Ohio Jewish Chronicle, 1964-05-15, page 01
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2f\^ Serving Columbus, Dayton, Central and Southwes 01 HO w; h.']i;ri,'ii.J His. I J.'y IS HDlH N wriHsni'i 'iv.-iaoislH •¦!' -i-.'.. ;m,. iiirmV Vol, 42, No. 20 FRIDAY, MAY 15. 1964 — 4 SIVAN, 5724 39 '':;3*^.!?/tj'.'!.i:" -#^ The World's Week Compiled from JTA and WUP Reports ROME (JTA)—Augustin Cardinal Bea, president of the Vatican Secretariat for the Promotion of Christian Unity, outlined this week the revised text of the Ecumenical Council draft decree on Catholic-Jeviflsh relations. The draft will be placed before the Council's third session, starting in September. Cardinal Bea is the architect of the proposal. I>ONDON (JTA)—British Intelligence believes that the immediate objective of President Nasser of Egypt in his propaganda campaign against British bases in the Middle East is Israel, not the British protectorate of Aden, the Evening Standard, a leading British daily, reported. Nasser's basic strategy is believed to be the creation of conditions to prevent Britain from helping Israel if and Twhen the Arabs launch their long-heralded attack on Israel, according to the report. BONN (JTA)—Informed sources here attributed West Germany's hesitancy this vifeek in drafting legislation to discourage German scientists from viforking in Egypt as due partly to a powerful Arab lobby in Bonn and elsewhere in West Germany. A large section of Chancellor Ludwig Erhard's Christian Democratic party also is a factor. It was indicated, because it opposes any action which might harm Bonn's relations with the Arab world. WASHINGTON (JTA)—Chief Justice Earl Warren de¬ fended this week the Supreme Court ban on prayers in public schools as the House Judiciary Committee continued its hearings on proposed constitutional amendments to void that decision. The Chief JUiStice noted that the constitutional separation of church and state was meant to protect not only the state but also religion. Under the federal constitu¬ tion, he said, interaction of religion and state "is rhade in¬ formal and free and not non-existent, as some claim." LONDON (JTA)—An appeal to Jews throughout the world to join in an international effort to persuade Wept (Swmany to extend the statute.of limitations on Nazi war criminals has been issued by the Jewish Cultural and Social Association in Poland. The association pointed out that the Polish govern¬ ment has declared that the statute of limitations, which expires in West Germany in May, 1965 does not apply to Nazi war crimes and acts of genocide. The association also iirged all Jewish organizations and individual Jews to help bring to trial Nazi war criminals who have succeeded in escaping trial until now. NEW YORK (JTA)—Hadassah, Pioneer Women and the New York Board of Rabbis this w;eek urged the World's . Fair Corporation, in separate statements, to remove an anti- Israel mural from the Jordan pavilion. Mrs. Siegfried Kramarsky, Hadassah president, made her appeal in an address at the World's Fair in celebration of "Child's Day for Youth Aliyah." Mrs. Kramarsky told 500 representatives of the three organizations at the cere¬ mony that it was "regrettable" that the World's Fair Corpo¬ ration "permitted so flagrant a violation" of the Fair theme, "Peace Through Understanding." Daniel J of the Year Award by Ha B'nai B'rith Friedman (left) was named 1964 Jewish Boy and presented the Max Dworkin Memorial rry S. Goldstein, past president of Zion Lodge, Daniel Friedman Is "Boy Of The Year" Approximately 500 persons atended the annual B'nai B'rith Family Awards Night on May 5 at Agudas Achim Synagogue. Willard Bornstein, local chairman of the B'nai B'rith Youth Organization, presided over'the affair designed'to honor the achievements of Jewish teenagers. Highlight of the evening was the presentation! of the Max Dworkin memorial award to Daniel Friedman, son of Mr. and Mrs. Allen Friedman, 115 S. Vir- ISRAEL ANNOUNCES NEGEV IRRIGATION SYSTEM UNDERGOING INITIAL eTING JERUSALEM (JTA)—The government announced this week that water has been flowing from Lake Tiberias to the Negev through the National Water Carrier pipe network for several days in the first test of the huge Jordan-to-Negev ir¬ rigation system. The statement said that testing of the system of pumps, canals, siphons and conduits would continue for several weeks and tha't if no major repairs, alter¬ ations or additions were needed, fuU operations would start in the summer. The first flow fed into an open canal to test the canal bed along the lake hillsides. The Mekoro^ Company, which is in charge of operating the project, said it was testing pressures of pumps and pipes and canals along the 70-miIe carrier from the lake to the central distribution station near Petah Tikvah. The initial test¬ ing demonstrated orderly function¬ ing of the huge pumps and pipes to that point, the company said. Israel has assured the United States that the withdrawals will not exceed Israel's share under the Jordan waters regional plan devel¬ oped by the late Eric Johnston as a special emissary of then Pres¬ ident Eisenhower. Israel has car¬ ried out its part of the plan inde¬ pendently because of Arab refusal to coQperate. Jordan has been draw¬ ing vypter from the system down- strefiin through the Yarmuk trib¬ utary and Syria and Lebanon have been drawing water from the Jor¬ dan river upstream. It was reported that between 30 billion and 40 billion gallons would be drawn from Lake Tiberias an¬ nually at first and that diversion would be increased to 75 billion gallons a year by the end of the decade. Initially the area under cultivation will not be extended because about two-thirds of the accruing water will be used to recharge or replace the wells on the Mediterranean coast where sea water has infiltrated the water sources. The rest of the water init¬ ially will go to existing settlements where water is in short supply. JWV hstallation Is Tuesday, May 19 Capital Post No. 122, Jewish War Veterans and the Ladies Auxiliary will hold their joint installation of officers for the 1964-65 term, on Tuesday, May 19 at 8 p.m. at Il¬ onka's Provincial House. ¦ Entertainment will be provided by the Town Criers and the Gold¬ en Age Choir. Refreshments will be served. ginia Lee Rd. Harry Goldstein, making the pre¬ sentation on behalf of Zion Lodge, stated that "the award is given an¬ nually to one member of AZA who, by his service to his chapter and to iiis community, is most deserv¬ ing of the title, Jewish Boy of the Year." He pointed out that "Danny has not only been president, vice presi¬ dent, and pledgemaster of Pops Dworkin chapter of AZA, but has been central area chairman of the Kentucky-Indiana-Ohio region of AZA." Friedman is also president of'- the Teen-Age Council at the Jewish Center, is active in the Cen¬ ter Youth Movement and civil rights causes, and is a member of the American Civil Liberties Union. At the Columbus Academy, he was elected president of the Senior Class and he is Associate Editor of "The Caravel," the school year¬ book, president of the Debate Club, and a member of the Student Coun¬ cil. After graduation, he plans to attend Antioch College at Yellow Springs, Ohia. Steve Pinsky received the Jeffrey Papier memorial award for scholar¬ ship and service to Pops Dworkin AZA. The chapter presented the Philip Goldberg athletic award to Les Berk. The members also hon¬ ored advisors Saul Kaufman, dean of the BBYO corps, Benson Wolman, and Barrie Segall, teen¬ age director of the Jewish Center. The three were made honorary members of the chapter. Capital AZA presented a special award to its advisor, Bernie Born¬ stein. The Heart - of - Ohio Founders'' award went to Henry Gutter, the chapter's outstanding senior. Steve Broidy was chosen top athlete by the group. Advisors Marvin Horkin and Bernard Kanter were also given citations. Lou Berliner, Columbus Dispatch sportswriter, announced the recipi¬ ents of the 1964 athletic awards, sponsored bj''^'nai B'rith. They are: Marc Edward Lack¬ ritz, Bexley; Barry Thall, Bexley; Bob Berlin, Bexley; Greg Robins, Bexley; Gary Robins, Bexley; Mark Engleman, Bexley; Herbert Kahn, Bexley; Bob Dolin, Bexley; Larry Schwartz, Walnut Ridge; Charles Cohen, Academy; Fred Summer, Academy; David Sirak, Academy; Kenneth Holzman, Academy and Larry Gilbert, University. Marcy Rosen and Rita Snyder were jointly honored as the out¬ standing B'nai B'rith Girls of 1963- 64. The BBG Member-In-Training award was shared by Pat Kapson and Marilyn Stewart. Certificates of service were pre¬ sented to BBG advisors, Mesdames Adelle Peppercorn, Ruth Gross, Joyce Eisler, Trudy Horkin and Bernice Beckman. To cap off the evening, Emma Lazarus BBG presented its award- winning Stunt Night skit. Medical Insurance Is Center Forum Topic "Medical Insurance for Later Years; What Kind? Private or Governmental" will be the controversial subject which will be presented at the final meeting of the Jewish Center's Public Affairs Forum to be held Tuesday, May 19 at 8:30 p.m., In the Center's adult lounge. The community is invited to listen to a panel of three speak¬ ers give their respective views on this subject which has re¬ ceived President Lyndon Johnson's full support and the opposition of a large segment of the American Medical Association. Representing the medical profess¬ ion's point of view will be Dr. Rich¬ ard Slager, chairman of the Speak¬ ers Bureau, Academy of Medicine of Columbus and Franklin County. Dr. Slager is expected to defend the American Medical Association's arguments that medical care for aged does not belong as a part of the Federal Social Security pro¬ gram. Dc.» Slager, a practicing orthopedic surgeon, received his undergraduate and M.D. degrees from Ohio State University. Follow¬ ing his service with the Navy, he received a Master of Medical Science degree also from Ohio State. He is affiliated with several Columbus hospitals and is a mem¬ ber of local and national medical societies. On the opposite side of the table wiil be Orville Jones, Director of Education and Research of the Ohio A.F.L. - C.LO. Council. Mr. Jones has a Bachelor's degree in religion and a Master's degree in economics from Oberlin College. He has been a pastor of chiirches in Ohio and South Dakota. He has been a member of the board of the Governor's Committee on Edu¬ cation beyond High School; on the Board of the Ohio Mental Health Association and the Ohio Council on Economic Education. He has also been assistant pro¬ fessor of theology at Oberlin Grad¬ uate School of Theology from 1939- •1945. Mr. Richard Liming, director of management reports of Nationwide (continued on pag« 12) YOUR PINT OF BLOOD MAY SAVE A LIFE The Jewish Community Blood Donor Council announces that "B" Day will be held on Wednesday, May 20, from 12:30 to 6:30 p.m. at the Jewish Center. The Columbus regional blood donor program covers 23 counties, and supplies 100 percent of the blood needs of 47 hospitals in the region. Only 2 percent of the population is now donating blood; 4 percent is needed. Less than an hour is required to be a donor. There is no charge for blood you receive, no matter in *hat amount, at any hospital in this region. A charge is made by the hospital for typing and administration of the blood, but blood is free and need not be replaced when used, except the moral obligation on each person to see that blood is kept in good supply, so that it is available, when it is needed. As a member of a participating donor group. The Jewish Commun¬ ity Blood Donor Council, you and members of your immediate fam¬ ily are eligible to receive Red Cross blood, regardless of where you may be hospitalized. Blood credits are transferrable to practic¬ ally any hospital in the United States. When you donate, you are given medical check-up. There is a constant need for blood. We are counting on you! Richard Liming Dr. Richard Slager ORT ANNOUNCES FASHION SHOW TO BE PRESENTED AT INSTALLATION LUNCHEON Dresses designed and made by ORT students in Israeland other countries of North Africa, Europe and the Middle East will be featured in a Women's American ORT world-wide fashion show, to be held May 20, 12 noon at Tommy Henrich's. The following members of Women's American ORT will participate in the show as models: Mrs. Stanton Robins, Mrs. Sy Weil, Mrs. James Jacobs, Mrs. Richard Lewis, Mrs. Benjamin Zox, Mrs. Ben Balshone, Mrs. Mar¬ tin Adler, Mrs. Donald Levy, Mrs. Sam Lowenthal, Mrs. Stanford Glick, Miss Melanie Frank, Miss Tracy Schiff and Miss Cathy Zacks. Jeanie Cummins, popular TV per¬ sonality and singing star will ap¬ pear as fashion conrimentator. "The CRT fashion show, "said Mrs. Albert Strouss, fashion chair¬ man, "is organic because an entire group of the skills ORT schools around the world teach is related to fashion: designing, dressmaking, cutting, sewing and other allied trades." Hair stylos for the fashion show will be created by the Broadmoor Beauty Salon. Another feature of the luncheon will be the installation of new of¬ ficers for 1964 65, presided over by Mrs. Louis Krakoff. The new offi¬ cers are: president, Mrs. Stanley Schwartz, Jr.; vice-presidents are Mrs. Herbert Weiner, Mrs. Jerome Schiff, Mrs. Gordon Zacks and 'Mrs. Cliff Levin; recording secre¬ tary, Mrs. Jerome Nakrin; corres¬ ponding secretary, Mrs. James Posner; financial secretary, Mrs. Marvin Frank; treasurer, Mrs. David Roth; parliamentarian, Mrs. Milton Friedman. For reservations please contact Mrs. E. Ellman, CA. 1-4059. Wo¬ men's American ORT is affiUated with American ORT Federation which currently receives funds by special agreement with the Joint Distribution Committee, a member agency of the United Jewish Ap¬ peal. Remember 'B' Day -:- Wednesday, May 20 -:-12:30-6:30 P.M.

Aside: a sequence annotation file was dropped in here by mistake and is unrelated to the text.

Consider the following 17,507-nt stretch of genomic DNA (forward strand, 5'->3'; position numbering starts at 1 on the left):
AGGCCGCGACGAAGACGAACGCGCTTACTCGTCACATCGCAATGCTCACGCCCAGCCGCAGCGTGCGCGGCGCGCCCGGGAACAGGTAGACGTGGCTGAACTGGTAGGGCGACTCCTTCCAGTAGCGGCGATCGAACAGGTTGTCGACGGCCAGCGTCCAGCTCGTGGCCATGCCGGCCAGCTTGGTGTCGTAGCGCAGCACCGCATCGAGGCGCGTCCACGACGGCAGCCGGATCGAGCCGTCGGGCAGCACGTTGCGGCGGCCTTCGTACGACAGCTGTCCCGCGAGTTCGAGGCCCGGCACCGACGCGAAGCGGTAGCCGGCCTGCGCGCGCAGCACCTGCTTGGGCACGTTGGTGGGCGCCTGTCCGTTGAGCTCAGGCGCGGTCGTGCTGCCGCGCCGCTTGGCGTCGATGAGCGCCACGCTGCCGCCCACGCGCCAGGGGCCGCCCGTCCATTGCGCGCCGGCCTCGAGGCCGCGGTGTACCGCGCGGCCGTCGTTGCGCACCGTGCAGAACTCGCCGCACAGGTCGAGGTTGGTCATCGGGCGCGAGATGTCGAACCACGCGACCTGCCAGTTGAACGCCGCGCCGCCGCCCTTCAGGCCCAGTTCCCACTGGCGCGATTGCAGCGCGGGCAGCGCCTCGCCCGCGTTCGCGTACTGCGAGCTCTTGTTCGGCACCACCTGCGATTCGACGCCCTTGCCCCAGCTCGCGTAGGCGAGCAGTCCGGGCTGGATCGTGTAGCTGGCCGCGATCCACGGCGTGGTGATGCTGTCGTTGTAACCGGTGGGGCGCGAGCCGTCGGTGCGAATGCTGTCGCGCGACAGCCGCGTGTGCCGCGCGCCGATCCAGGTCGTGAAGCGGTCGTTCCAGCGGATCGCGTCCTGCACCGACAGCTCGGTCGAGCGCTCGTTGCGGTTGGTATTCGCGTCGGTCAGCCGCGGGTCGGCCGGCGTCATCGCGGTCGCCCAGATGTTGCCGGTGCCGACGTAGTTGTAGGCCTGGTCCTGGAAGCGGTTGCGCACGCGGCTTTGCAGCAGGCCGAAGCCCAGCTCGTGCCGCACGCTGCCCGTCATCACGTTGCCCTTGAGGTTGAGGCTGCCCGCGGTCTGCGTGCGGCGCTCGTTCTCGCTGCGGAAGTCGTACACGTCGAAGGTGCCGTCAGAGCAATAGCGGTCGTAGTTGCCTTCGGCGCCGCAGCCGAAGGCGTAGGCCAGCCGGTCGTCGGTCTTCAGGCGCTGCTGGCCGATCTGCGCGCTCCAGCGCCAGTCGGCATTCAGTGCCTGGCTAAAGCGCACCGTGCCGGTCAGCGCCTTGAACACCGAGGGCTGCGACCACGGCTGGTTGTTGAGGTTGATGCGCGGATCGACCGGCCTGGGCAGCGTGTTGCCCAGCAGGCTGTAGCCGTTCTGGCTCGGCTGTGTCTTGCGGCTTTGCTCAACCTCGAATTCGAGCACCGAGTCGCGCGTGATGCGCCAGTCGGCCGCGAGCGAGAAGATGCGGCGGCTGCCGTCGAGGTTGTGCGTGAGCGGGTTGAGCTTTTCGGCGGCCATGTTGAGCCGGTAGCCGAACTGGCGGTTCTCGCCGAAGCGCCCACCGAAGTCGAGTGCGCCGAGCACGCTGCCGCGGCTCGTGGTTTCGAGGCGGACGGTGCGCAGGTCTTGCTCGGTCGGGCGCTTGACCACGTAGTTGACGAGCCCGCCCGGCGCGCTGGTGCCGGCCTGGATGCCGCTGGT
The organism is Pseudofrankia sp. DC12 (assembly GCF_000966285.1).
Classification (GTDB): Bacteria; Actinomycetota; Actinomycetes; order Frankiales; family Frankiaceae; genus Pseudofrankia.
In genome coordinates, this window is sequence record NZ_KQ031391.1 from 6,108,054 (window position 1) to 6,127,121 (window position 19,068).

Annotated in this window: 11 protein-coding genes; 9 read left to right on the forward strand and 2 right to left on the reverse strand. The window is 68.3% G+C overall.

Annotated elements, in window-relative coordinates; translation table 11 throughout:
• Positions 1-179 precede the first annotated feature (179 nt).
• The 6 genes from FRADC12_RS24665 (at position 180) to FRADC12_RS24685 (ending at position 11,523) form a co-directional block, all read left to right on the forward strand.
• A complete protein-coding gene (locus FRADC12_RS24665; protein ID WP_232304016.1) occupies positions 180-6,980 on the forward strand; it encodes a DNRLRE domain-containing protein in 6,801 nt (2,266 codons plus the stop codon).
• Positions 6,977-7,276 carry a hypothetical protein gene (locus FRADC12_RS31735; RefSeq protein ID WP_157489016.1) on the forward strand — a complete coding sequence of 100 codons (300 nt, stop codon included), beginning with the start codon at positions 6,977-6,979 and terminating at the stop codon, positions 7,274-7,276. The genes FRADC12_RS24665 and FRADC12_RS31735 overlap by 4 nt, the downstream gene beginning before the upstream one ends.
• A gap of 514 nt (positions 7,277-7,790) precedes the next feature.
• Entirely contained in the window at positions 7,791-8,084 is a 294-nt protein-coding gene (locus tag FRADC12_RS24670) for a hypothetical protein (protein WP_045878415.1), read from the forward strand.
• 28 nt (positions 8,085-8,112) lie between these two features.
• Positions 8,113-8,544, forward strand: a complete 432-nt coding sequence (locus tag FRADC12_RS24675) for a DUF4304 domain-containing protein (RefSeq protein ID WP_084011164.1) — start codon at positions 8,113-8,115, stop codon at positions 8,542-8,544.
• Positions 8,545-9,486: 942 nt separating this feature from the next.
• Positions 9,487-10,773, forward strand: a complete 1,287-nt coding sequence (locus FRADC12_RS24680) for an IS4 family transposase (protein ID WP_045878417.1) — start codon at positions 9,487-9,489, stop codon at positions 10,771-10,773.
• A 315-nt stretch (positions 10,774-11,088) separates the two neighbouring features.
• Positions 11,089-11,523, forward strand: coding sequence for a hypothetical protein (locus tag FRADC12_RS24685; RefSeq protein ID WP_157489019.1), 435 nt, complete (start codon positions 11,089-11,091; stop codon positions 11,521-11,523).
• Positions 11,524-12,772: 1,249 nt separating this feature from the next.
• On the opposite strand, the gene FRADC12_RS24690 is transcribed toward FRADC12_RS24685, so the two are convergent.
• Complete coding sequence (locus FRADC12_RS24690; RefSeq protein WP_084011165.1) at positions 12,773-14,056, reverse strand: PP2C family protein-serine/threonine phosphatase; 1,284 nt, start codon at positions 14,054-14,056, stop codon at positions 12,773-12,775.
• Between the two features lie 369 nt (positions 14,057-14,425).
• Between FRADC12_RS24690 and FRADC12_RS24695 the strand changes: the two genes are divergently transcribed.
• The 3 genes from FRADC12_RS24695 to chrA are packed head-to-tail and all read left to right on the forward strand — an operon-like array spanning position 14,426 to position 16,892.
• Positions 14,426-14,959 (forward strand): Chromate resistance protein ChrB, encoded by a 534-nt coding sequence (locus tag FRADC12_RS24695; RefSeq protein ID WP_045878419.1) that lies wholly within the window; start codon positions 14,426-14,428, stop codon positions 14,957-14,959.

|Title||Ohio Jewish Chronicle, 1964-05-15|
|Subject||Jews -- Ohio -- Periodicals|
|Place||Columbus (Ohio); Franklin County (Ohio)|
|Creator||Ohio Jewish Chronicle|
|Collection||Ohio Jewish Chronicle|
|Submitting Institution||Columbus Jewish Historical Society|